1. ITV Report

Call for better service as rail fares increase

Newcastle Central Station. Credit: PA

Rail fares for passengers in Britain have increased by an average of 1.1% today.

It's the smallest annual increase since 2010. But critics say some passengers will be "amazed there are any fare rises at all" because of the quality of some services.

The government has limited the average rise for regulated fares, including annual passes, to no more than 1%.

However, train companies are free to decide the price of unregulated fares, such as off-peak leisure tickets.

Rail Minister Claire Perry has defended the price hike:

We are helping hard-working people with the cost of transport. We've put a stop to inflation-busting increases in regulated fares until 2020.

This will save the average season ticket holder £425 in this Parliament, and means earnings are outstripping rail fare increases for first time in a decade.

Our plan for passengers is improving journeys for everyone - it's transforming the tickets people buy, how much they pay for them, the trains they sit on, how quickly they arrive and the stations they arrive in."


However, Anthony Smith, chief executive of independent watchdog Transport Focus, said: "In some parts of the country, given rail performance has been so dire, passengers will be amazed there are any fare rises at all."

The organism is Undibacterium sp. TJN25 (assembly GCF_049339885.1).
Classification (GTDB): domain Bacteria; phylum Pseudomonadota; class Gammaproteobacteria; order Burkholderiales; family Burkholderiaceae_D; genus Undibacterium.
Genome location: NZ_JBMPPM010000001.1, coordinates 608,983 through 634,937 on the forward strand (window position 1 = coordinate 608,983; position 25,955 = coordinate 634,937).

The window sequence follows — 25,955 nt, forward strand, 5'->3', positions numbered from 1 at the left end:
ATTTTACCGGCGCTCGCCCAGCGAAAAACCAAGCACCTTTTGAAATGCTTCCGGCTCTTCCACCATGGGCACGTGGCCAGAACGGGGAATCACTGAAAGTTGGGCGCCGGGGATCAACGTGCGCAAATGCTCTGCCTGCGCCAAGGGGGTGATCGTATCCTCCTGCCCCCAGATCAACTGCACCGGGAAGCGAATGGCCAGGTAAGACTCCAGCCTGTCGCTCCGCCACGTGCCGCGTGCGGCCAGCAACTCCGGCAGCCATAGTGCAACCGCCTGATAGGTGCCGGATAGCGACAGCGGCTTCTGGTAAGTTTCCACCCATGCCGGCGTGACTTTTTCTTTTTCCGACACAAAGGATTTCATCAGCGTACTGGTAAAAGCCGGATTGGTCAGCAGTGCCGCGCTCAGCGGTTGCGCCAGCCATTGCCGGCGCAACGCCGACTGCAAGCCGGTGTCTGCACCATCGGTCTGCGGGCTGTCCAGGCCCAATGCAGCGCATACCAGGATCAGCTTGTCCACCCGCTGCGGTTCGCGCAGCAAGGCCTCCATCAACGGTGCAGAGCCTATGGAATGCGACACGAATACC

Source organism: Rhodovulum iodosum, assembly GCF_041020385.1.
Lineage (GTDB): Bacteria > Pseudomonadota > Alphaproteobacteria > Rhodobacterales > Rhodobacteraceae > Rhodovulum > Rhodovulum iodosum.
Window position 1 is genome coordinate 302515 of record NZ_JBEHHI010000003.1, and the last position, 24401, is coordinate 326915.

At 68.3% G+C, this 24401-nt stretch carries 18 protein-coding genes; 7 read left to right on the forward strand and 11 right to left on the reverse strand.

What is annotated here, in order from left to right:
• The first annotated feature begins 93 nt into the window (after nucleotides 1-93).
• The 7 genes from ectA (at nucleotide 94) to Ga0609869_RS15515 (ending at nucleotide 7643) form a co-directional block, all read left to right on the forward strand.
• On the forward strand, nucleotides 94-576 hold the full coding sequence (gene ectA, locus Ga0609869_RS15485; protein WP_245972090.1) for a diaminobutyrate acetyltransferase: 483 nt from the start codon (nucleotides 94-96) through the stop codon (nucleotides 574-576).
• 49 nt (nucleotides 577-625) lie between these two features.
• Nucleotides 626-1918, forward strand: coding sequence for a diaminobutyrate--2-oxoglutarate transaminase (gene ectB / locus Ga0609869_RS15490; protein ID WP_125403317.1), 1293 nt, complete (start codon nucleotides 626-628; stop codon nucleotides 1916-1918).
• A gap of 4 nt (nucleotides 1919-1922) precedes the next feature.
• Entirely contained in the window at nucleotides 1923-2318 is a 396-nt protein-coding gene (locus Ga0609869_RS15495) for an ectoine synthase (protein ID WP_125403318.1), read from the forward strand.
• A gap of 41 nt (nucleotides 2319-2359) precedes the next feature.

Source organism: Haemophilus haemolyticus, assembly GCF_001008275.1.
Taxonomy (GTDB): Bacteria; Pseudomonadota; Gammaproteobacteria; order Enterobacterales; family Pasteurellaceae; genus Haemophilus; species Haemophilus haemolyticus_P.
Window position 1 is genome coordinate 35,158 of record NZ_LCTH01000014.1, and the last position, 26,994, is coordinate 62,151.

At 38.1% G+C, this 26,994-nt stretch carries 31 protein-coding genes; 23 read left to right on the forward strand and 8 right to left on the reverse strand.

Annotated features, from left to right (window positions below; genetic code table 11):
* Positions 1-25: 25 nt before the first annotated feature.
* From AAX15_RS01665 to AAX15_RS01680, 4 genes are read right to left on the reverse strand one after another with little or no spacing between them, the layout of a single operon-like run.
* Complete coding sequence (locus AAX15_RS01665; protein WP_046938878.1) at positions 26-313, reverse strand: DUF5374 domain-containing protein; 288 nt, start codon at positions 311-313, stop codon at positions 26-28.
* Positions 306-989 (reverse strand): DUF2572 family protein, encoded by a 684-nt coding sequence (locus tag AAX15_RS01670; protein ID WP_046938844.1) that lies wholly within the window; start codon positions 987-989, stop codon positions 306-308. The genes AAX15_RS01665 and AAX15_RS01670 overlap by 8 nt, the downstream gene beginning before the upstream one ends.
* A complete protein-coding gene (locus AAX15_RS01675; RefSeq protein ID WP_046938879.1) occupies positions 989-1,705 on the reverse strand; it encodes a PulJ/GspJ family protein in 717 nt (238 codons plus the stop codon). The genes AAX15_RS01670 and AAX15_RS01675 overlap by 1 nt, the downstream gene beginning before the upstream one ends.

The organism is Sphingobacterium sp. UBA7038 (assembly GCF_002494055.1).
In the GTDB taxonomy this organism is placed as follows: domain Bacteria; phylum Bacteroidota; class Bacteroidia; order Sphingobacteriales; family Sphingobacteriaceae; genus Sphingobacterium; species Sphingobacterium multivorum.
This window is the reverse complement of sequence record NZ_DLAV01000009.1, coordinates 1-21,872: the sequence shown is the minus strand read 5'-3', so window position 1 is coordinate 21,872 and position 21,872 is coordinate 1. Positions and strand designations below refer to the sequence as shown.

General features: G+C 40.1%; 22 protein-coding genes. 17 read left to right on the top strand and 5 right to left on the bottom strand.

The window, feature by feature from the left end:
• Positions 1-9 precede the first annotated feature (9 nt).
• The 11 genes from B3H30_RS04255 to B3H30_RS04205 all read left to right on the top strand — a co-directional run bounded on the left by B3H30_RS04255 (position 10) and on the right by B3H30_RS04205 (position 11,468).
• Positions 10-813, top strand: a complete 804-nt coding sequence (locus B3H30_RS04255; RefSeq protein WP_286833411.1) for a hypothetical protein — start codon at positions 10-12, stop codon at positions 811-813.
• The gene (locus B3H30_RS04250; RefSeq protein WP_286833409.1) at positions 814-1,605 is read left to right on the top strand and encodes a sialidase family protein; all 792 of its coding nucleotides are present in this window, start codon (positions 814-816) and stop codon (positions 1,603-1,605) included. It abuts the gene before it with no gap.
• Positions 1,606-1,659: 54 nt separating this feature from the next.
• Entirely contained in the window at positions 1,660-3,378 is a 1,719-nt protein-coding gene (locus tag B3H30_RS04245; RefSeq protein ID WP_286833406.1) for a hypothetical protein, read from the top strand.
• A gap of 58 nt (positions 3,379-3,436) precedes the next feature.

He added: "Passengers are paying their part in the railways - rail revenue is heading towards £9 billion a year. The rail industry must now keep its side of the promise: deliver on the basics."

And the watchdog's Head of Communications says that in the North East, an increase in fares needs to be justified by better service for passengers:

People in the north east will be facing increased fares at a time when wages aren't going up particularly fast, so it is going to be more money to pay out.

We know that in the northern network the pacer trains will be replaced. So there is good news on the horizon, but for the moment for people it just feels like they're paying more for the same old same old. And we're looking forward to seeing an improvement."

– Sara Nelson, Transport Focus